“Those two things were huge,” said Clayton, who graduated from Kansas State in December with a degree in Art and Science. “I knew I was going to the NFL, but I wanted to be drafted, and drafted high, and I needed the combine and an all-star game to get that. It was a blessing.”

Clayton arrived in Mobile determined to change the perceptions about his character and supposed physical decline. With personnel from every NFL team observing every practice and interviewing prospects each evening, Clayton made the most of his opportunities.

In the 9-on-7 drills, in which the offense lines up at the 25-yard line and tries to score on four plays, Clayton said he got six carries and scored on five of them. He interviewed with personnel from the Green Bay Packers, New York Jets, Miami Dolphins, Cincinnati Bengals, Dallas Cowboys, Philadelphia Eagles, Houston Texans, Tampa Bay Buccaneers, San Francisco 49ers, New York Giants and Chicago Bears.

“In the actual game, it was hard to get a rhythm because everyone has to play,” Clayton said. “But the buzz was that I had an outstanding week. And I was glad to sit down with teams so they could get to know me and see who Thomas Clayton really is.”

Clayton, who since December has trained twice a day, six days a week with a group of fellow NFL hopefuls at Velocity Sports Performance in Redondo Beach, Calif., gets one final chance to impress teams this week. He believes he has boosted his stock enough to hear his name called in the second or third round of the draft. But some observers are less optimistic.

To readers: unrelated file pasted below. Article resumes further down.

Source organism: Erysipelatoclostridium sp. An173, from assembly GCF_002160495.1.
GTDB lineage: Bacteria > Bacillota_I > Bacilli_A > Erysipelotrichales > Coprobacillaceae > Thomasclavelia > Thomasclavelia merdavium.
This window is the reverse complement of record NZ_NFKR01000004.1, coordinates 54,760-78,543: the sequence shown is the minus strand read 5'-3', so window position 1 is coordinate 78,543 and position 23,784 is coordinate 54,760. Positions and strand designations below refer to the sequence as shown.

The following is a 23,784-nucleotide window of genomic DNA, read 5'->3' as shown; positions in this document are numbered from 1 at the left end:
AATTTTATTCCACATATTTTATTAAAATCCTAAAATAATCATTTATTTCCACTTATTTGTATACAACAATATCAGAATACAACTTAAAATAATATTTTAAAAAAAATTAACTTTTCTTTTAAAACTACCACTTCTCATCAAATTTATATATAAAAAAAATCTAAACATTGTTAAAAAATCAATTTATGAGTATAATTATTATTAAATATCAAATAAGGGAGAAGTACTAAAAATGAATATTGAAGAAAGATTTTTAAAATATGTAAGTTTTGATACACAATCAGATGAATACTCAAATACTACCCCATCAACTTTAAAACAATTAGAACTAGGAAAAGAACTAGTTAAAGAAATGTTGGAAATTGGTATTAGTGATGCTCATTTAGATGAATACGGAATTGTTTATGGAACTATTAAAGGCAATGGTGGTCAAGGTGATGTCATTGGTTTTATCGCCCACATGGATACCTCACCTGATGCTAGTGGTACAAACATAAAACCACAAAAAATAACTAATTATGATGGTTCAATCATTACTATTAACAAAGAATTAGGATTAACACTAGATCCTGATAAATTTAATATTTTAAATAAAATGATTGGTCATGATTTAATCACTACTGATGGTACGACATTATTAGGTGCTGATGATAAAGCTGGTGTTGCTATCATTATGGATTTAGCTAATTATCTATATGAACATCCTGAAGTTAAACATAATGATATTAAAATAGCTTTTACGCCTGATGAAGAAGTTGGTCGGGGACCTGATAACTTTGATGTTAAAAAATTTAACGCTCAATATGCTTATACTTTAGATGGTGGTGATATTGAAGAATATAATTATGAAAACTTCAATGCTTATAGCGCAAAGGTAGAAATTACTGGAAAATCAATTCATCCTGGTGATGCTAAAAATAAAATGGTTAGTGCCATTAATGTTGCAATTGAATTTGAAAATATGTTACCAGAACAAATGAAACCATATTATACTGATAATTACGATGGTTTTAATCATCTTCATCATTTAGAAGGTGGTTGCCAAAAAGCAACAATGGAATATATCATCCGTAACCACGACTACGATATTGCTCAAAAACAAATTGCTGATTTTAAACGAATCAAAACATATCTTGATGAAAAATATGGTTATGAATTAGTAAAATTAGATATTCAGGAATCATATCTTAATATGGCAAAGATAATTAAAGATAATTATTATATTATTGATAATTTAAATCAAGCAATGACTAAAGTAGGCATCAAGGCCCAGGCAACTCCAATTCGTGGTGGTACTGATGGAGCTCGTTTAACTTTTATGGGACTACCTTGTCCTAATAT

“He’s a work in progress,” said Mike Mayock, draft analyst for the NFL Network. “He got a break by getting the late invite to the Senior Bowl, which shows he’s a talented kid with potential. With his performance at the Senior Bowl, he went from being an undraftable kid before senior week to being a fifth-, sixth- or seventh-round pick. Now, we’ll see how he does at the combine.”

Mayock said Clayton could further improve his standing with a strong week. But he also noted that an average of 22 running backs have been drafted in each of the last six years.

“You never know. If he performs well on the field and impresses in interviews …” Mayock said. “But from what I’ve seen, and from talking to people, he’s a mid- to late-second-day guy. I mean, let’s face it. There’s a lot of 5-10, 220-pound backs without off-the-field issues.”

Clayton puts little stock in the opinions of experts, however. He is focused solely on pleasing his prospective employers.

“As long as I put forth my best effort, I don’t see how I can’t succeed, and go in the second or third round,” he says. “They’ll see what I can do on the field, and talking to me, they’ll see there are no character issues. All I need is a shot, and I’m getting that because I’ve already been noticed.

“This is what I was born to do. Being at the Senior Bowl with the country’s best talent, I showed I belonged. Now I’ll prove it again at the combine.”